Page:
I wouldn’t have believed it if I hadn’t seen it with my own……..no, if I hand’t ‘heard’ it with my own ears. At WM Center, it was achieved today not once, but twice.
At the end of the half-hour Library session, with Saye’s laptop set on the table with speakers on either side clearly signalling that a DVD was about to be played, the din and noise created by the excited children was deafening. Try as some of the volunteers might, it was simply not possible to make the children stop chattering. Then Saye tried the time-tested method. He somehow managed to make himself heard to the first row of children and told them that until total silence was achieved, he would not play the DVD. To drive home his point, he went and sat in a corner. It took some time for the meaning of his gesture to sink in and percolate to the furthest row in the back. Gradually, the intensity of the noise came down to a light buzz and then to a murmur………until the class became unbelievably quiet. You could hear a feather settling down. Throughout the transition — from sound to silence — all the volunteers remained rooted where they were, sending out an unmistakable message to the children. The DVD was then played.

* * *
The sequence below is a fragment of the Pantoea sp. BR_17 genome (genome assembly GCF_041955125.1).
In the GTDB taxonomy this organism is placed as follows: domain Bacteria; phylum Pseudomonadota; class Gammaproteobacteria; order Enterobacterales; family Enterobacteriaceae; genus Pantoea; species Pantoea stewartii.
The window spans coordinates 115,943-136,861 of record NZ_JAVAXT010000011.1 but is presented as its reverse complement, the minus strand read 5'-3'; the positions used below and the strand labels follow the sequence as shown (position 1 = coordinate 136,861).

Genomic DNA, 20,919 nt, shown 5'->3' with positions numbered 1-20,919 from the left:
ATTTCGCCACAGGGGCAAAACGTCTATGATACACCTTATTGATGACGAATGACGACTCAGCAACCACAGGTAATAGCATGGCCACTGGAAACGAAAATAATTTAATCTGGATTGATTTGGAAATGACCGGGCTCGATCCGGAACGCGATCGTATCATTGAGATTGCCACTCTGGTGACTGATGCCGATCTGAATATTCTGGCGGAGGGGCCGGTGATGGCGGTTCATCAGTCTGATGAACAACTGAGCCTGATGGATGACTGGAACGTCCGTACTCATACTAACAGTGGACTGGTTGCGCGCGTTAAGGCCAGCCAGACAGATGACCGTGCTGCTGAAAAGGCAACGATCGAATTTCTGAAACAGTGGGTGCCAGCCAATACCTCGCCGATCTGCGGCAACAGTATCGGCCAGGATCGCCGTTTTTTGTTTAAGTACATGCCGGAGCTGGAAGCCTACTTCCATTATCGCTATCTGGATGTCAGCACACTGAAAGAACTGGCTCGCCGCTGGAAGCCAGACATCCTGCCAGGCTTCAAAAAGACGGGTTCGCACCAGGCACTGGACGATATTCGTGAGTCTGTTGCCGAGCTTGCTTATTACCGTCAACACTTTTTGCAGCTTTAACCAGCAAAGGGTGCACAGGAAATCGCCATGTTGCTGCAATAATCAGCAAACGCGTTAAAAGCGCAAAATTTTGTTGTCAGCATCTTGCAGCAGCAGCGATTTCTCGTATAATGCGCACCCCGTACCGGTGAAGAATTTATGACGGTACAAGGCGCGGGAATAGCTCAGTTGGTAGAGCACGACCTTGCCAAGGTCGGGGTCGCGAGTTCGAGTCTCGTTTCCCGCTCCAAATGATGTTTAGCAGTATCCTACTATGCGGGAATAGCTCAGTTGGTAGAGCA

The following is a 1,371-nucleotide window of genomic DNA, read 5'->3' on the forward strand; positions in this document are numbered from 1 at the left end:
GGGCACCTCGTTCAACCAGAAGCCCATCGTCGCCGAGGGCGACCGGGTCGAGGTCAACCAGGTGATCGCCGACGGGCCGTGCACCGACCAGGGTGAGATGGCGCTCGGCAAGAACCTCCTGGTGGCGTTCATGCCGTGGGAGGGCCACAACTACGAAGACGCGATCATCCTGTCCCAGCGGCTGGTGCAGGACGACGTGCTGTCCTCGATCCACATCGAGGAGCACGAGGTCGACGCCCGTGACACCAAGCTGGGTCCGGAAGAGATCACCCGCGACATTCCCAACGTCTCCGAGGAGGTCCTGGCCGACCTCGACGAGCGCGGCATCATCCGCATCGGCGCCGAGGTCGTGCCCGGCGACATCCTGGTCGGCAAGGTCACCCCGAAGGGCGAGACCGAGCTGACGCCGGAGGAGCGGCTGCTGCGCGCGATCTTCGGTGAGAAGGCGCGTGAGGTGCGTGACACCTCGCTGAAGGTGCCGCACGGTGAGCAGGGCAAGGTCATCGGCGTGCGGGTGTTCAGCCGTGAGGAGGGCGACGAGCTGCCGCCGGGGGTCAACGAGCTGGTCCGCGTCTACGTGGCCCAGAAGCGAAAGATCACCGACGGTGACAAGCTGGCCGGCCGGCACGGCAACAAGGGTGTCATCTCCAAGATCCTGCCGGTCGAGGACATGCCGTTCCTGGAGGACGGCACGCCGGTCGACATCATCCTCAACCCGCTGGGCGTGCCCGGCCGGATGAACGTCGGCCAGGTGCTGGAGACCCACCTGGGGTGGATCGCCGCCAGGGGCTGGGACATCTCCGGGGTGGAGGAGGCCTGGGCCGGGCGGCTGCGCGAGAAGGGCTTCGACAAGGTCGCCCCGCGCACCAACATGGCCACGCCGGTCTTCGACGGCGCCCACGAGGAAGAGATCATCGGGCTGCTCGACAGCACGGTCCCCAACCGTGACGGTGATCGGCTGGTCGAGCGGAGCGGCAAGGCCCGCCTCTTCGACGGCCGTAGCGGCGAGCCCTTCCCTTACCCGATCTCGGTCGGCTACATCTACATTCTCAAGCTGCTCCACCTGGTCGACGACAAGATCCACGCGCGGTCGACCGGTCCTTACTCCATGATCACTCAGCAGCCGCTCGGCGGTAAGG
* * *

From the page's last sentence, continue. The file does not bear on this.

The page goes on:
Well done, Saye!
The second time this same feat was achieved, an entirely different technique was used. After nearly two hours of book reading, video watching, lessons and worksheets, the children were starting to fidget — as they tend to do after a long session. The activities were all done, we were ready to call it a day when the skies suddenly opened up. The children’s noise, coupled with the pouring rain, reached its peak and it was so bad that you couldn’t hear yourself think.
Suddenly, above the racket boomed Yeshwant’s voice, “All of you be silent.” No one bothered. He wasn’t one to give up, though. Straining his vocal cords, he again yelled, “All of you be quiet.” Again, no one stopped speaking or shouting. Then he bellowed, “Let’s hear the rain!” That did the trick! Even the volunteers took notice. Slowly, ever so slowly, the uproar gave way to silence until there was not a sound. Except that of the rain.
In that silence, we listened. We listened to the music orchestrated by Nature that was coming to our ears from all directions. In the stillness, we could hear the rain coming down in sheets, could distinctly hear and distinguish the sounds of rain falling on the roof, hitting the cement floor outside the class-room, dropping in the open space above the class and around it. We could hear the gurgle of rain water as it gushed down the drain.
The silence within the class lasted for about 40 seconds, but within me it stayed much, much longer. When it lasted, it was simply divine. There is no other word to describe how I felt. ‘At peace’ would come very close to it.
Thank you, Yeshwant!